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Felicia's Journey

3.67  ·  Rating Details  ·  2,348 Ratings  ·  250 Reviews
Full of hope, seventeen-year old Felicia crosses the Irish sea to the English Midlands in search of her lover Johnny to tell him she is pregnant. Unable to find him, alone and desperate, she is found instead by Mr. Hilditch, an obese catering manger, collector and befriender of homeless girls, who is also searching — in a way Felicia could never have imagined...
Paperback, 213 pages
Published December 10th 1995 by Vintage Canada (first published 1994)
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(showing 1-30 of 3,000)
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K.D. Absolutely
Sep 21, 2010 K.D. Absolutely rated it really liked it  ·  review of another edition
Recommended to K.D. by: 501 Must Read Books; 1001 Books You Must Read Before You Die (2006-2010 versions)
Shelves: 1001-core, 501, drama
One of the few modern fictions that I liked despite having not a single character I could relate to. Two reasons: (1) the writing is unique. Trevor uses parallel narrations covering the lives of the two main characters and also a lot of flashbacks for both without confusing the reader. It is like presenting two lives, each covering both their current and past, in one concise and clear go and (2) both characters are multi-dimensional, although caricaturish at times, and standing directly at the o ...more
Jayaprakash Satyamurthy
Jun 09, 2013 Jayaprakash Satyamurthy rated it really liked it
Recommended to Jayaprakash by:
Wow, this was a slow burner. Trevor has an implacably deliberate sense of pacing and an instinct for telling detail that can make a barely 120-page novel seem bigger on the inside. We are slowly given a vivid picture of a naive young Irish girl who has run away to Britain to find the boyfriend who has made her pregnant and of Mr. Hildick, a middle-aged catering manager at a factory. Hildick befriends the girl, offers her help, but he is not what he seems - he has befriended young girls in troubl ...more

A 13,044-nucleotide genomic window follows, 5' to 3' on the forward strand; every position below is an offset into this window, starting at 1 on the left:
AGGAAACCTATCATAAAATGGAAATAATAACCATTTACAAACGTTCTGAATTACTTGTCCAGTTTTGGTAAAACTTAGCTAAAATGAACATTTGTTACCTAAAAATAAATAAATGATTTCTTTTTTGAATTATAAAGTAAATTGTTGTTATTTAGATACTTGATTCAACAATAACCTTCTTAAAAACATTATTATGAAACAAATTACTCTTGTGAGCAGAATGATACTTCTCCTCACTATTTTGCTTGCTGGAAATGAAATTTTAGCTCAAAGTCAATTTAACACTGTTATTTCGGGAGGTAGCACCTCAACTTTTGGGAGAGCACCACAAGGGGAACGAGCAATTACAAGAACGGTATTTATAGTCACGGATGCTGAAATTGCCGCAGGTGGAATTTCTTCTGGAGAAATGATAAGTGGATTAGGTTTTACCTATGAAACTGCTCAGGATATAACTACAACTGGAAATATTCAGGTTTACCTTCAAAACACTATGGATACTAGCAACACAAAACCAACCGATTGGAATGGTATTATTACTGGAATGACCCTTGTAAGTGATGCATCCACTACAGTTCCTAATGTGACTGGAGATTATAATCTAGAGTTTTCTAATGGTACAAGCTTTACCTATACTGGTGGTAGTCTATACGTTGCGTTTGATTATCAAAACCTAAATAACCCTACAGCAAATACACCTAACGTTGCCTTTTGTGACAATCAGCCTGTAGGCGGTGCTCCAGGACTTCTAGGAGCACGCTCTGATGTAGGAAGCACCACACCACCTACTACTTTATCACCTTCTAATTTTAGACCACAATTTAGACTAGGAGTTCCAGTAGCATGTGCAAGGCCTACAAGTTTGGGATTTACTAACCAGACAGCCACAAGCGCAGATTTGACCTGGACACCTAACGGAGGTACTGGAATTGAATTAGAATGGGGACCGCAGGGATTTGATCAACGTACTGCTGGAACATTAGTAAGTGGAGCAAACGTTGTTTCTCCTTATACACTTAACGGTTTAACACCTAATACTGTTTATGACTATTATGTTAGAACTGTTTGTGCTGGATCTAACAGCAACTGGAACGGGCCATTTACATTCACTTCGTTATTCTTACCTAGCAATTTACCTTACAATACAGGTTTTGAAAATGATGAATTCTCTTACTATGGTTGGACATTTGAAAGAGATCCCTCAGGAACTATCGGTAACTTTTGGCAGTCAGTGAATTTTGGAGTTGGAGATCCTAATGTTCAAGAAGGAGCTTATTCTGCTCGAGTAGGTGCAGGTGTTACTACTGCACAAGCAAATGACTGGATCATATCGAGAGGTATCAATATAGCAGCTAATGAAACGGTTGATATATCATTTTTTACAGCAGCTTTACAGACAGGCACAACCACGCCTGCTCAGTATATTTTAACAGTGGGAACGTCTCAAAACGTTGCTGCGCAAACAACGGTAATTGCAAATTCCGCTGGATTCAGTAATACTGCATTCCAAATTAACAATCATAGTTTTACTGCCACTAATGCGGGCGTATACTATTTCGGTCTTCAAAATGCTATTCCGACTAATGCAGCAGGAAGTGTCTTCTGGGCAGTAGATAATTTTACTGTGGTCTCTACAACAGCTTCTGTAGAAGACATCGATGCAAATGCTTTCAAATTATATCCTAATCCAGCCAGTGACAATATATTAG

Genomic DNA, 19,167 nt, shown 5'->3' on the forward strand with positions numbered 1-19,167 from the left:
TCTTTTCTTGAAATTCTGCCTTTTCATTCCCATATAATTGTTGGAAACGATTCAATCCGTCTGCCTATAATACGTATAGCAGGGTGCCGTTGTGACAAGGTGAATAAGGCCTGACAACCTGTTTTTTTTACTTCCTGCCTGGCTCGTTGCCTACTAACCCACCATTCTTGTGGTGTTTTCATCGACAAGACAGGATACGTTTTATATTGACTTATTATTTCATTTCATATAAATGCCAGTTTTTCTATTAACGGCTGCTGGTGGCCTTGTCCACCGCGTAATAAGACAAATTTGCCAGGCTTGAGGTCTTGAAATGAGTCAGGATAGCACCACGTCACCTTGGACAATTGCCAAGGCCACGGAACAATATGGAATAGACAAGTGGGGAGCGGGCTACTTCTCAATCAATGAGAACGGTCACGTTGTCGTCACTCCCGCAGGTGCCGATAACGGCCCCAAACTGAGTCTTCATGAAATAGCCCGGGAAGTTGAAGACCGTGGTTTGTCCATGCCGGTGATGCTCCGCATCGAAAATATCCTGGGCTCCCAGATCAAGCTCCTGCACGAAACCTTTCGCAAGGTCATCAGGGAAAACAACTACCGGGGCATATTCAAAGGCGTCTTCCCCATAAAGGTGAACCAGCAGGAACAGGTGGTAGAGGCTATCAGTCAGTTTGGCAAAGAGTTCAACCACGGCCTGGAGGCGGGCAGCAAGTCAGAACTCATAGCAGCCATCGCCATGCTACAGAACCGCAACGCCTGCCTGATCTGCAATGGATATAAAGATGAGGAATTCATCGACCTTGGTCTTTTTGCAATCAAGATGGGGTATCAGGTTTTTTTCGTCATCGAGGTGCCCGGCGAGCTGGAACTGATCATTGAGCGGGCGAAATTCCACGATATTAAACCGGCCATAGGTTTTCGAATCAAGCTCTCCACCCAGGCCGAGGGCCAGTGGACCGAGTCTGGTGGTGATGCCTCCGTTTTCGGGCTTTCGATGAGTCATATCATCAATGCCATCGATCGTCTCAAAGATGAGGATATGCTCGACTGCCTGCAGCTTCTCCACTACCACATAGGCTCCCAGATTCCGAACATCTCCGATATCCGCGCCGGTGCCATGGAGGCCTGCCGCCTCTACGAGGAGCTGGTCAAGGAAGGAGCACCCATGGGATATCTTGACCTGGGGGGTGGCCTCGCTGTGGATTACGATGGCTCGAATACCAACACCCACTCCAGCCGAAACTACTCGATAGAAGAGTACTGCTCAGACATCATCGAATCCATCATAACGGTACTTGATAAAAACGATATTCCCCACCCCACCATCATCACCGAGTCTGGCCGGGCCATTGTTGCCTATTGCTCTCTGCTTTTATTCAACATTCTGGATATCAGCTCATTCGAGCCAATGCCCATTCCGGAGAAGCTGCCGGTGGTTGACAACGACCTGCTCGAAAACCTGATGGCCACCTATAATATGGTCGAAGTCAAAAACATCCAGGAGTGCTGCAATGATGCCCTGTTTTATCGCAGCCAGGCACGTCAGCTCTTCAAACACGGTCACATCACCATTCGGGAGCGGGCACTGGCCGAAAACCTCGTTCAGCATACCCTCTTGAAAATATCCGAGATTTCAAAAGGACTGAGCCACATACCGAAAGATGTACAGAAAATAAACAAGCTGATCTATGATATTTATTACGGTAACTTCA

Helen (Helena/Nell)
I read this novel on holiday, immediately after Patricia Highsmith’s Ripley’s Game. I had thought of the Highsmith as my murder/mystery romp and the Trevor as my ‘literary’ read. However, they have more in common than I thought. Trevor is also a bit of a murder mystery romp, the first time I’ve ever thought of him in that way. Both novels exercise psychological compulsion; both build intensity and then suddenly switch scene or character. They draw a lot of energy from what they don’t tell you—at ...more
Dera Weaver
Jun 12, 2009 Dera Weaver rated it really liked it  ·  review of another edition
I think now I will start on a William Trevor marathon--I loved The Story of Lucy Gault, and now Felicia's Journey has drawn me toward Trevor again. I've never been very good about sniffing out all the underlying political and religious tangles in Irish writing, but I do so completely "get" Trevor's take on one of my own persistent questions, one that is possibly my strongest reason for reading at all: how much is enough to make a life?
There is in this book a gradual tightening of the story that
Jul 25, 2010 Gina rated it it was ok  ·  review of another edition
Shelves: 2010
Dear William Trevor,

You are a lovely, lovely writer, but I don't think things are going to work out between us. This book is only just over 200 pages, but it took me a full week to read it. And I was on vacation! Initially I didn't really want to read it because I didn't want to see what horrible thing was going to happen to Felicia. Then I did want to see and you refused to tell me. Honestly, I got a bit bored. In addition, I find myself unable to relate to your characters. The reasons for the
Oct 20, 2010 Marialyce rated it really liked it  ·  review of another edition
Now that I am done, I can't help but think that in this book, Trevor is so like Hitchcock in creating an aura of suspended suspense. There were many nuances and concepts that led one to the characters of Felicia and Mr. Hilditch. Their characterizations made them ever so real, yet ever so dreamlike. One felt sorry for the both of them, one so abused, the other so unprepared for life, so utterly stupid.

Neither one of then held any allure but the reader finds them alluring. Mr. Trevor created of c